Venice is the most beautiful place I have ever visited in my life. The place is magic. Its really hard to explain, and the mystique definitely took me be surprise. Maybe it was the stress of Paris lingering or simply the change in the weather, but something changed when we landed at Marco Polo airport, exited the terminal and out to the sidewalk that ended at a dock where we jumped on a water taxi that dropped us off directly in front of the Hotel Ai Due Fanali. Something came over me while riding across the water and I came under the enchantment of Venezia.
The weather was perfect. It was 3:30 pm as we sailed across the lagoon and the sin was already beginning to set to the west as we drove north/northwest to the island. We did not enter by way of Piazza San Marco, we entered the grande canal on the opposite end nearest the train station. I will never forget how it felt to see the grande canal for the first time, by boat.
I felt like I was on a movie set, or maybe in Vegas. It seemed surreal. I had a difficult time wrapping my mind around the reality of what I was seeing. It like nothing that Ive ever seen. Beautiful mansions and castles built on top of water. Each building uniquely set in its facade, a tremendous display of the rich decadence of the ghosts that built and continue to haunt this archipelago of a city.
To my delight, George (our water taxi driver) dropped us off directly infront of Ai Due Fanali (we thought we were to be dropped at the train station). So we disembarked our water carriage into the small campo separating our bed and breakfast from the canal. I was a hot mess. I could not get enough — I was babbling like an idiot who had just tasted sugar for the first time. In fact, I have video of this, as I could not stop videoing the entire scene and you see the beauty before me in the video while hearing my babbling nonsense about how awesome everything is to me. I couldn’t get over that he dropped us in front of our hotel. After reading stories about people struggling with luggage up and over the many bridges of Venice, I was extremely grateful to George for the hook up.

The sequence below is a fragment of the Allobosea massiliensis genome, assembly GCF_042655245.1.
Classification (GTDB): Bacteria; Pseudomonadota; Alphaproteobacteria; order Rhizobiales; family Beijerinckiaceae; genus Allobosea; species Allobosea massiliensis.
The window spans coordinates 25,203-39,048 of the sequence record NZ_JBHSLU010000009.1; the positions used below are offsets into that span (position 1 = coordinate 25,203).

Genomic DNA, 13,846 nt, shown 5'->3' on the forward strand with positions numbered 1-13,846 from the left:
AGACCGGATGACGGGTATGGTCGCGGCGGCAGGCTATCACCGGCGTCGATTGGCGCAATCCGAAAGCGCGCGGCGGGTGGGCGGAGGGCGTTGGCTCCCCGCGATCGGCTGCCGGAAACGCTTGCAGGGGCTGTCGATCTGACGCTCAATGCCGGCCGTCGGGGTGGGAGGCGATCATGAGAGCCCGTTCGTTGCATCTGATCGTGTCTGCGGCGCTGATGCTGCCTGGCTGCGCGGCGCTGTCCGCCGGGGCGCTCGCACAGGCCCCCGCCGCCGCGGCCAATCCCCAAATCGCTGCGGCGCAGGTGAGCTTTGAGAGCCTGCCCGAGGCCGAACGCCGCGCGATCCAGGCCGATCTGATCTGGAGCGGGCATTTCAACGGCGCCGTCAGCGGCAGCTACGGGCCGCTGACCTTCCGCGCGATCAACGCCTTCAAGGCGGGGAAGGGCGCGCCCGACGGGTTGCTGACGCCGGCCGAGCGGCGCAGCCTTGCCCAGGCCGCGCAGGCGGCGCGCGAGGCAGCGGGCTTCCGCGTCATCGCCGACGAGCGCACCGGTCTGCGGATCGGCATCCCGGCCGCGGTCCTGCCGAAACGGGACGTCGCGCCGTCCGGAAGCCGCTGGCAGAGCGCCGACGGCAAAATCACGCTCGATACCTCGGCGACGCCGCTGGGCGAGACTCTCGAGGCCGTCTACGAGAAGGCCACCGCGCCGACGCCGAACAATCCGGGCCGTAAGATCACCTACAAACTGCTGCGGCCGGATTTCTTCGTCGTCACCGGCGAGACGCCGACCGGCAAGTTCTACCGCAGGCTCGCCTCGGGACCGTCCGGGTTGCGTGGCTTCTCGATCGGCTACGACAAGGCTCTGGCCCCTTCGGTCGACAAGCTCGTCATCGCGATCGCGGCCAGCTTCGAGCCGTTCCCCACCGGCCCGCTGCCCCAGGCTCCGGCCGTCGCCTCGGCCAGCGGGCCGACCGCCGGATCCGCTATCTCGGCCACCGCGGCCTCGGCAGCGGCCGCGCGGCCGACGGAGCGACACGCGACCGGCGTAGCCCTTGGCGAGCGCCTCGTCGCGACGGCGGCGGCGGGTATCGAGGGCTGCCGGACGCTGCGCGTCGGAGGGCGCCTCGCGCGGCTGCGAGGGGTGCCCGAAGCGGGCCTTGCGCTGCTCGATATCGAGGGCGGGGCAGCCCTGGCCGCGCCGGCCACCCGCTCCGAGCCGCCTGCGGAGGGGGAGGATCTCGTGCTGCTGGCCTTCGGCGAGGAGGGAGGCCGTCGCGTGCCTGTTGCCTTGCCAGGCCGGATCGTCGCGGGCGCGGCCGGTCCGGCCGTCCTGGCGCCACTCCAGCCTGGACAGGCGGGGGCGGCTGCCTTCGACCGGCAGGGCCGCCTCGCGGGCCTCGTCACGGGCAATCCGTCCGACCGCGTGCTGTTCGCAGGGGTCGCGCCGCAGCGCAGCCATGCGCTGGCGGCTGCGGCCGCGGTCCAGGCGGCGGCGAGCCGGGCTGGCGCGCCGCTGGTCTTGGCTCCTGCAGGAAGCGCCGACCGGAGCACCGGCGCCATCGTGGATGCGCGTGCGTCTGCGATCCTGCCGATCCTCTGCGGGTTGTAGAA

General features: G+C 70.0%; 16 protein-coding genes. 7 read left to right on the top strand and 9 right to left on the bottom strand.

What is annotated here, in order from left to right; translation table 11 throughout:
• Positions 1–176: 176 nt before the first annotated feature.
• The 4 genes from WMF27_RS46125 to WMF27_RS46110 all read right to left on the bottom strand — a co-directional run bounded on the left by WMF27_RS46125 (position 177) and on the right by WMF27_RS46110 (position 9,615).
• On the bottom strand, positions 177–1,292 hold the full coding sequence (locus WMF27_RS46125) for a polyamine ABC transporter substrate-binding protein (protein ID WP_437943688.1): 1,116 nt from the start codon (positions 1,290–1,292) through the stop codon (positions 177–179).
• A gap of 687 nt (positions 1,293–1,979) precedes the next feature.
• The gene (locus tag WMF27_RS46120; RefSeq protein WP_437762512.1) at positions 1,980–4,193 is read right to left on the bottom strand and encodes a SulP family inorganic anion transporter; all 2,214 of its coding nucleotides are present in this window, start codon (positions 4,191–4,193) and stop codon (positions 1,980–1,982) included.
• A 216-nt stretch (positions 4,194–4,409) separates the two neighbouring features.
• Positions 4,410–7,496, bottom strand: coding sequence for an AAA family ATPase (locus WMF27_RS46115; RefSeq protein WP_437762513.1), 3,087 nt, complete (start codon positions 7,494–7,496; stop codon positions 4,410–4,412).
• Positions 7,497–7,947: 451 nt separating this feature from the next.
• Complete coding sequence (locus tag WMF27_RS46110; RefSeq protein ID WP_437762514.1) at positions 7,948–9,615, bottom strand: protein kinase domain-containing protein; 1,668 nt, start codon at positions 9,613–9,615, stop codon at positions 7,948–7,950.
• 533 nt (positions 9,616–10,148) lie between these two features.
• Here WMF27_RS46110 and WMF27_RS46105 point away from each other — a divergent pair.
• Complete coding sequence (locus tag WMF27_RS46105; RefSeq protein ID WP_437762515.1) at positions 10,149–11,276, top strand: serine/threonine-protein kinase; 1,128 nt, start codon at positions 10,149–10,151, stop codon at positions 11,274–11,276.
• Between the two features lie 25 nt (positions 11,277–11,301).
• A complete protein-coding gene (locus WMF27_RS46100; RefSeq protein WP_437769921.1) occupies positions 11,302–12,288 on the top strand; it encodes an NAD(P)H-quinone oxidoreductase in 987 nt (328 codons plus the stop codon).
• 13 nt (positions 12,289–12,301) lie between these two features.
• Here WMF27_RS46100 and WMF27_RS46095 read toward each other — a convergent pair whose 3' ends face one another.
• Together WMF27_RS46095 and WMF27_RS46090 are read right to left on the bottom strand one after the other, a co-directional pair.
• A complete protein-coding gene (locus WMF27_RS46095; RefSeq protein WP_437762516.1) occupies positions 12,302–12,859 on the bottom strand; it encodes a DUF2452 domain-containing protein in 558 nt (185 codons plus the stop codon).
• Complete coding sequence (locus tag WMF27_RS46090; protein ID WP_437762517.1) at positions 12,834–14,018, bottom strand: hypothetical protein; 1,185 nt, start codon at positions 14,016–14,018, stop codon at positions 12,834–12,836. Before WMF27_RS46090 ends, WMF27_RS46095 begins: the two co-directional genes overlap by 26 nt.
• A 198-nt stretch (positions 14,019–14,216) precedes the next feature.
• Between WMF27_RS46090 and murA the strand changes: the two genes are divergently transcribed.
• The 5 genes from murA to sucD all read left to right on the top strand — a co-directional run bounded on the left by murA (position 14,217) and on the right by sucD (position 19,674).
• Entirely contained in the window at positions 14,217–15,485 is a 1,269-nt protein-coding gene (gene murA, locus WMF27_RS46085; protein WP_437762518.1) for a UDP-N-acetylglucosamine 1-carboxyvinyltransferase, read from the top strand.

The hotel staff were SO nice. All smiles and helpful. Our room was cozy and quaint. We faced out toward the canal and had a nice view of folks coming and going along the water and the campo before us. We immediately hit the road to explore this glorious place. Map in hand, although the map is more of a compass than an actual guide. Pathways dead end into canals and passageways dead-end into campos that ope into 3 or 4 more alleyways so the map is kind of a tease. I found that it was best to let go of the map and let instinct lead the way. It is absolutely amazing to me that we actually found any of our destinations. One thing is true, all paths south lead to Piazza San Marco or Rialto Bridge while all roads north lead to Piazza Roma and the train station. Anything well beyond these two directions was lost to us. In fact, we spent an afternoon wandering around looking for a place called Dorosodo that we never found. I read that getting lost in Venice was the best part of visiting, and compared to getting lost in Paris, I found my wandering to be an adventure much more than a headache. Each turn reveals a new mysterious delight to take in, so you forget that you don’t exactly know where you are headed because the unexpected discoveries are all so wonderfully distracting!
We ate pizza the first night and it was DIVINE. We drank Montepulciano d’Abruzzo and it was DIVINE. Everything was so perfect, I decided I had died and gone to be with the divine because everything was so much better than I could have imagined it would be.